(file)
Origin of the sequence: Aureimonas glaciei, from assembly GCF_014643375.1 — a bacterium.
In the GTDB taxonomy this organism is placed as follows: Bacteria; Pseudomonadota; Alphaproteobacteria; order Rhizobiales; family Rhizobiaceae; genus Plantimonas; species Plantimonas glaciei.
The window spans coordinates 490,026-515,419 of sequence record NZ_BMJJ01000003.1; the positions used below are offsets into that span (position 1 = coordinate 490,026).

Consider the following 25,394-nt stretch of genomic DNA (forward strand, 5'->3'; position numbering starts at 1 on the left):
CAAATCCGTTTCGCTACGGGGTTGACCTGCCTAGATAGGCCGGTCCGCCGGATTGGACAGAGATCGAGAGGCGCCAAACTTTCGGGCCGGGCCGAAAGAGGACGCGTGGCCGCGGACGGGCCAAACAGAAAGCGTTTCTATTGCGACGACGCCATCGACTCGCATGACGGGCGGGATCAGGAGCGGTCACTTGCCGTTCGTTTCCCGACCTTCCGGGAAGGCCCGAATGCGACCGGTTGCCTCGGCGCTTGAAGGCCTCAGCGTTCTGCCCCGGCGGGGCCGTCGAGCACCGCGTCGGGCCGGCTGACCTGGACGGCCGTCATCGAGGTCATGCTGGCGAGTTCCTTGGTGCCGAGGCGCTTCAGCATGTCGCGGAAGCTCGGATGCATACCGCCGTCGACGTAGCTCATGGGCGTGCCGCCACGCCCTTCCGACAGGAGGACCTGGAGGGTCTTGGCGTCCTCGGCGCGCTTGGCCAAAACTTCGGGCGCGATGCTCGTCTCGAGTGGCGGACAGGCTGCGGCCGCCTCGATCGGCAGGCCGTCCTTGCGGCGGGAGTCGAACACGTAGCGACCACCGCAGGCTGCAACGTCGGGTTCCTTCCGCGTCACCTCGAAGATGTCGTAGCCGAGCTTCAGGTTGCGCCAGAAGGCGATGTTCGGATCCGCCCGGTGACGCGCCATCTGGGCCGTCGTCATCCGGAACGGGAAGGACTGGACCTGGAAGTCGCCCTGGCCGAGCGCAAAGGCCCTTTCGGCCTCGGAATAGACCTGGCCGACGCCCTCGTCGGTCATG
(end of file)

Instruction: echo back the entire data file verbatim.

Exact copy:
Origin of the sequence: Aureimonas glaciei, from assembly GCF_014643375.1 — a bacterium.
In the GTDB taxonomy this organism is placed as follows: Bacteria; Pseudomonadota; Alphaproteobacteria; order Rhizobiales; family Rhizobiaceae; genus Plantimonas; species Plantimonas glaciei.
The window spans coordinates 490,026-515,419 of sequence record NZ_BMJJ01000003.1; the positions used below are offsets into that span (position 1 = coordinate 490,026).

Consider the following 25,394-nt stretch of genomic DNA (forward strand, 5'->3'; position numbering starts at 1 on the left):
CAAATCCGTTTCGCTACGGGGTTGACCTGCCTAGATAGGCCGGTCCGCCGGATTGGACAGAGATCGAGAGGCGCCAAACTTTCGGGCCGGGCCGAAAGAGGACGCGTGGCCGCGGACGGGCCAAACAGAAAGCGTTTCTATTGCGACGACGCCATCGACTCGCATGACGGGCGGGATCAGGAGCGGTCACTTGCCGTTCGTTTCCCGACCTTCCGGGAAGGCCCGAATGCGACCGGTTGCCTCGGCGCTTGAAGGCCTCAGCGTTCTGCCCCGGCGGGGCCGTCGAGCACCGCGTCGGGCCGGCTGACCTGGACGGCCGTCATCGAGGTCATGCTGGCGAGTTCCTTGGTGCCGAGGCGCTTCAGCATGTCGCGGAAGCTCGGATGCATACCGCCGTCGACGTAGCTCATGGGCGTGCCGCCACGCCCTTCCGACAGGAGGACCTGGAGGGTCTTGGCGTCCTCGGCGCGCTTGGCCAAAACTTCGGGCGCGATGCTCGTCTCGAGTGGCGGACAGGCTGCGGCCGCCTCGATCGGCAGGCCGTCCTTGCGGCGGGAGTCGAACACGTAGCGACCACCGCAGGCTGCAACGTCGGGTTCCTTCCGCGTCACCTCGAAGATGTCGTAGCCGAGCTTCAGGTTGCGCCAGAAGGCGATGTTCGGATCCGCCCGGTGACGCGCCATCTGGGCCGTCGTCATCCGGAACGGGAAGGACTGGACCTGGAAGTCGCCCTGGCCGAGCGCAAAGGCCCTTTCGGCCTCGGAATAGACCTGGCCGACGCCCTCGTCGGTCATG